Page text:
The creations of civilizer minds, as opposed to culture minds, induce sociocultural transformation rather than fulfillment, or what we might often refer to as the preservation of the status quo. Such humans are transpersonal beings, according to Rudhyar. “Space, life, God, act through them, even if they are not aware of this fact.” The civilization process pertains to the activity of “spirit” as spirit acts through the mind. While spirit creates, culture merely reproduces. Finally, Rudhyar tells us: “The way of transformation is what occultists call ‘The Path.’ The real civilizer is the man of relationship. He relates the as-yet-unknown to the known, the greater to the lesser.”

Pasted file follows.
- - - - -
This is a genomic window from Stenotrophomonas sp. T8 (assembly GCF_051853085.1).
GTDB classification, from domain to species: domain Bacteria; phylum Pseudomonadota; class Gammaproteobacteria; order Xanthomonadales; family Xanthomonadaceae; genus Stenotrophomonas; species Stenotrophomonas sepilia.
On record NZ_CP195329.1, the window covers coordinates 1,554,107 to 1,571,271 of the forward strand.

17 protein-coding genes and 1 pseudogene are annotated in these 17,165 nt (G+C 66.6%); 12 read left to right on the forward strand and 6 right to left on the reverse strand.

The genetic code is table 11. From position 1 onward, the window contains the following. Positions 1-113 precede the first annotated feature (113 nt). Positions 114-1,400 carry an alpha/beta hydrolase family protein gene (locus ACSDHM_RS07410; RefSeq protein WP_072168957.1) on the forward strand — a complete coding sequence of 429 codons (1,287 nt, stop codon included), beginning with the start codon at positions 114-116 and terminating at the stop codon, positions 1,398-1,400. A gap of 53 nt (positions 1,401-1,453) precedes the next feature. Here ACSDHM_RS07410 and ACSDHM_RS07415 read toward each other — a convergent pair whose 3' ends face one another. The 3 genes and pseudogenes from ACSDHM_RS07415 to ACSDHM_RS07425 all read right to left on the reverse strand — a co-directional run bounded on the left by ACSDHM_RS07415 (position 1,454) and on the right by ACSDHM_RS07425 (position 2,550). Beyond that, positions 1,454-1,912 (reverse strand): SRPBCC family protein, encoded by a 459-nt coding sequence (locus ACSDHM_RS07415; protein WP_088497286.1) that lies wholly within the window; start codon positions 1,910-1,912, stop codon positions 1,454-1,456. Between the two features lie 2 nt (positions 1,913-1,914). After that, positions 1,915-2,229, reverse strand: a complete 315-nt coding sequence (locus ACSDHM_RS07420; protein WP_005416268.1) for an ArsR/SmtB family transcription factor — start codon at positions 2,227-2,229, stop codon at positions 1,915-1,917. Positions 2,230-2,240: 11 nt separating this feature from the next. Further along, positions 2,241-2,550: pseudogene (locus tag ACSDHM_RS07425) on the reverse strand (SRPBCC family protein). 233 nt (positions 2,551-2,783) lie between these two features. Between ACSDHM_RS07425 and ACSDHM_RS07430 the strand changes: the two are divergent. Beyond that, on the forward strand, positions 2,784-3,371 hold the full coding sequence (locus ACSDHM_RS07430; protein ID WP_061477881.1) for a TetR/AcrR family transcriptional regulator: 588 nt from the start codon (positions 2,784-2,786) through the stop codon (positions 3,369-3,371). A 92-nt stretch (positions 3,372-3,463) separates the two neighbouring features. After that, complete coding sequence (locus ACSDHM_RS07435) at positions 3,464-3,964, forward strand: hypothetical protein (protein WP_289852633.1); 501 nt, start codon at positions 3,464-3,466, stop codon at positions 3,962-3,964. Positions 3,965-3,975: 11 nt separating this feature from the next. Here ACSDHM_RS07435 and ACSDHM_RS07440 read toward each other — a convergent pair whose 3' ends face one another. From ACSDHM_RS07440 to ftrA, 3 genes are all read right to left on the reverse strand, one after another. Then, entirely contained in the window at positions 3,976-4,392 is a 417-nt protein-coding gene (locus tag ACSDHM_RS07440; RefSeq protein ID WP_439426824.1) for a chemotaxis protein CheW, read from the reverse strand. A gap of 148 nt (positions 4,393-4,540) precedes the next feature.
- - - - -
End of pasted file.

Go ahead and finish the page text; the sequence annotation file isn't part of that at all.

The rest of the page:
This book, as the reader has no doubt gathered by now, is the kind of dangerous and subversive text that can potentially play a civilizing or transformative role—as long as one’s mind is receptive, curious, and open. The time is ripe for such outlandish material to be circulated en masse, because perhaps never in our known history have the masses of mankind been so beaten down, worn out, and disillusioned with the status quo (just look at the “Occupy” movement!). More to the point is the fact that never before have we known the collective mind to be undertaking the kind of mass awakening that now appears to be happening and gathering pace, even as I type these words.
What makes this book dangerous to the conditioned culture mind is the author’s refusal to allow his perceptions to be utterly dictated and shaped by his own culture’s customs, taboos, and metaphysical assumptions. This book challenges dogma, culturally ingrained assumptions, and beliefs, rather than arbitrarily selecting one particular “culturized” viewpoint (say, materialism, Freudianism, or Christian fundamentalism) and espousing it at the expense of all other viewpoints merely out of fear or pride.